Posted 17 days ago. Visible to the public.

How to use ActiveSupport Concerns with dynamic relations

The usual way to build a relation in a ActiveSupport::Concern is this:

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module MyModule extend ActiveSupport::Concern included do scope :disabled, -> { where(disabled: true) } end end

However, if you have a association with a polymorphic model, where you have to select based on the kind of record, using included like this will not produce the wanted results:

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module MyModule extend ActiveSupport::Concern included do has_many :tasks, -> { where concrete_mission_type: self.class.name }, foreign_key: :mission_id, inverse_of: :mission end end
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> mission.tasks.to_sql "SELECT \"tasks\".* FROM \"tasks\" WHERE \"tasks\".\"mission_id\" = 735 AND \"tasks\".\"concrete_mission_type\" = 'ActiveRecord::Relation'"

You can fix that through using self.included(subclass) in your concern:

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module MyModule extend ActiveSupport::Concern def self.included(subclass) subclass.class_eval do has_many :tasks, -> { where concrete_mission_type: subclass.name }, foreign_key: :mission_id, inverse_of: :mission end super end end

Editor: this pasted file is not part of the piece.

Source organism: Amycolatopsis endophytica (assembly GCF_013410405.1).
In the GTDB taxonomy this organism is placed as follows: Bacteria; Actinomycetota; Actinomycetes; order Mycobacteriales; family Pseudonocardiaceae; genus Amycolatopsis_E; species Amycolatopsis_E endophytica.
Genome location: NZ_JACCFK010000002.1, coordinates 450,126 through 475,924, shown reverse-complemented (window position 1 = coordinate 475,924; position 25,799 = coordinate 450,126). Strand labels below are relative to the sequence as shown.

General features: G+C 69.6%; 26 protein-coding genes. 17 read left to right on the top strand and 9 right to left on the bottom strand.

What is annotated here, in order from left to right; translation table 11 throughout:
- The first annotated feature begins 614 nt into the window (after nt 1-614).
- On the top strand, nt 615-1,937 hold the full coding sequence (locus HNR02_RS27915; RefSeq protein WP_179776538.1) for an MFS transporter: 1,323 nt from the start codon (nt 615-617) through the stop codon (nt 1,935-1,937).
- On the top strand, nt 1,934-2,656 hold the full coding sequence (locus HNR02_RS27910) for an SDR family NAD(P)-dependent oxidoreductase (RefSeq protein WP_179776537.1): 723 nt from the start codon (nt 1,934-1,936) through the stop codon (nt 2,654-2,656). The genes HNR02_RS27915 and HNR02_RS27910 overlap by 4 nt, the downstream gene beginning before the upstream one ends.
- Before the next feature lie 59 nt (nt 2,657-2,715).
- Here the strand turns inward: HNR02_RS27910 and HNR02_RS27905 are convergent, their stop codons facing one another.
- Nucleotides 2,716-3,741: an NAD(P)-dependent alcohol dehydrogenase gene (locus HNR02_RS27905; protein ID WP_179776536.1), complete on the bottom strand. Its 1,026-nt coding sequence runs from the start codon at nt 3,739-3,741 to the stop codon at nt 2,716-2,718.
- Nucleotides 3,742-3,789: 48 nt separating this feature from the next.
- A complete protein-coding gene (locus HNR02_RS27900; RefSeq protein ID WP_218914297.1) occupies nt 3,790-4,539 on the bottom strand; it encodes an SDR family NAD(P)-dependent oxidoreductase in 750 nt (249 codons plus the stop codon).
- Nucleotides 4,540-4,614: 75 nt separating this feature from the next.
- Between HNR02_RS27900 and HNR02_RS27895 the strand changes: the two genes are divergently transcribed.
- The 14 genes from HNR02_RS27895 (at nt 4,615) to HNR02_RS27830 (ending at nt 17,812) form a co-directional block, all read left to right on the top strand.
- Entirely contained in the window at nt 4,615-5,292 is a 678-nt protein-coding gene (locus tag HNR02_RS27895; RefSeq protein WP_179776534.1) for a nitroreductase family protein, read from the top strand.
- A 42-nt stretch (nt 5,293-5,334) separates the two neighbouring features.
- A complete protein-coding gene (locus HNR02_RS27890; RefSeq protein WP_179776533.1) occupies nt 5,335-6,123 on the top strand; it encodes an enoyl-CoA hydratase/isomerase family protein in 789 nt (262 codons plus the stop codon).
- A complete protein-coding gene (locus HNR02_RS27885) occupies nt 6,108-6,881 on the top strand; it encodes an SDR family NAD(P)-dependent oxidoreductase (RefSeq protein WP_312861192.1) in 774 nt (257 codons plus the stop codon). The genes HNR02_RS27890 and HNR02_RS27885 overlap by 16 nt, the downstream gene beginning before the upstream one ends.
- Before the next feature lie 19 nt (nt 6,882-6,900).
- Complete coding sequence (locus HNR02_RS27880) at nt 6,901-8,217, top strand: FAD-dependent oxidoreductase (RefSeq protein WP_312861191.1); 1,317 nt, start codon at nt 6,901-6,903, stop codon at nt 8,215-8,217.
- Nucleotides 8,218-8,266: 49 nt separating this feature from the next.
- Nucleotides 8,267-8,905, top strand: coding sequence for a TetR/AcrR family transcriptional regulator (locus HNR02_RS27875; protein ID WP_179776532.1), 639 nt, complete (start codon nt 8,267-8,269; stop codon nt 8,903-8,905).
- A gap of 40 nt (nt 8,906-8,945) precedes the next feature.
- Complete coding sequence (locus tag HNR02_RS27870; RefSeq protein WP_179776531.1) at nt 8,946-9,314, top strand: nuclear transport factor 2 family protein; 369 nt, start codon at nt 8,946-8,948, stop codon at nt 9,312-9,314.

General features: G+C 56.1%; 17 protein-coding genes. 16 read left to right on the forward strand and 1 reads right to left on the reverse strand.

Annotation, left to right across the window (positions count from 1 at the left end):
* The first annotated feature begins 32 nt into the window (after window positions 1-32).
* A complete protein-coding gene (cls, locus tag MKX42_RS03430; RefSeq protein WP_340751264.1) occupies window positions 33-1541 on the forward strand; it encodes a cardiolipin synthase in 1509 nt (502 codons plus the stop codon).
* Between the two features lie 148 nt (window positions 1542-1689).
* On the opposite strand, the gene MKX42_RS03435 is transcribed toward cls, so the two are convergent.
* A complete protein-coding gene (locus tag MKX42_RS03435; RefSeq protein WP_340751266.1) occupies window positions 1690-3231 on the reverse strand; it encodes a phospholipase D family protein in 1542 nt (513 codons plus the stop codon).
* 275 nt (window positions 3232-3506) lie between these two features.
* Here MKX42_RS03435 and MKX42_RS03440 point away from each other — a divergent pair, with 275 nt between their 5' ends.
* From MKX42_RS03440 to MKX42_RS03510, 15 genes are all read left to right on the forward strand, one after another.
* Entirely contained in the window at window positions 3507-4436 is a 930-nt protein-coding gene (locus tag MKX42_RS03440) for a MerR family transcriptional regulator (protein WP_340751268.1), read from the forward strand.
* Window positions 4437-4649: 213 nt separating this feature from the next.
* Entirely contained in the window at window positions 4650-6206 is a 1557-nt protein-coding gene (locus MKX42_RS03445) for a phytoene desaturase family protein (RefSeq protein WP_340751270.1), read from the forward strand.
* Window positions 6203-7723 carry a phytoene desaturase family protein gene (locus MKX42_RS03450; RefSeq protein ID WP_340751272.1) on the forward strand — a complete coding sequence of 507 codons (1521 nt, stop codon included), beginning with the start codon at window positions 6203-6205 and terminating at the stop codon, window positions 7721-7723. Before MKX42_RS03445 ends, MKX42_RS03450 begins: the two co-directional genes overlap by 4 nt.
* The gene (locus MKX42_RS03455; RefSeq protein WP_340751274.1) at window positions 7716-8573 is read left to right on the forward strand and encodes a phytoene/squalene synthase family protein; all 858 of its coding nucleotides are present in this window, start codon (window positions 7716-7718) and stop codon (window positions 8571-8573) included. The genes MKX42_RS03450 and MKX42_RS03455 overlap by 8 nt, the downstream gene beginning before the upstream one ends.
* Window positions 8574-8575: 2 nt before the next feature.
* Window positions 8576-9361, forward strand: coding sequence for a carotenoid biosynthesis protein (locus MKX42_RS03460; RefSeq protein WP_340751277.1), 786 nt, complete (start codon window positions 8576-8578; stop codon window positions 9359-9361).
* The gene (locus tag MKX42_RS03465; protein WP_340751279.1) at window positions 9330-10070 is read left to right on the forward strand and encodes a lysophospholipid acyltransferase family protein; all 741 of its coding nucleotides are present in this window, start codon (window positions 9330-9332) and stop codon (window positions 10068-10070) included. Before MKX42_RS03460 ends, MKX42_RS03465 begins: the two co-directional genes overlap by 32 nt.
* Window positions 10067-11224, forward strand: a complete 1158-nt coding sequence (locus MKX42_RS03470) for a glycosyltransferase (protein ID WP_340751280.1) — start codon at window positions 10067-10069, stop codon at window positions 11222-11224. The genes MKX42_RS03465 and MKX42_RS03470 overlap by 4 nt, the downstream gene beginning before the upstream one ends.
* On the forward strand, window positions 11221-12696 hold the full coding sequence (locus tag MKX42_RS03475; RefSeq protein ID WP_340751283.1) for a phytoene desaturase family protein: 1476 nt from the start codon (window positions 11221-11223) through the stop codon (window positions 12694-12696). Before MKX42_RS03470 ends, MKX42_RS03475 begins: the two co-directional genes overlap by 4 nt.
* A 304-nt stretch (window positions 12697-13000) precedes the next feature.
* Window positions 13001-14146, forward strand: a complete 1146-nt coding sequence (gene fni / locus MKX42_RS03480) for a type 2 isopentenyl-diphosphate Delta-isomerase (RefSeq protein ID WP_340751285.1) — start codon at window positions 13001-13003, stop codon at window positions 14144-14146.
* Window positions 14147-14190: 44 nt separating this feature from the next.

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> mission.tasks.to_sql "SELECT \"tasks\".* FROM \"tasks\" WHERE \"tasks\".\"mission_id\" = 737 AND \"tasks\".\"concrete_mission_type\" = 'ConspirationFinder'"

If you want to know more about self.included, see this card.

By refactoring problematic code and creating automated tests, makandra can vastly improve the maintainability of your Rails application.

Owner of this card:

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Judith Roth
Last edit:
12 days ago
by Judith Roth
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We are makandra and do test-driven, agile Ruby on Rails software development.
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Posted by Judith Roth to makandra dev
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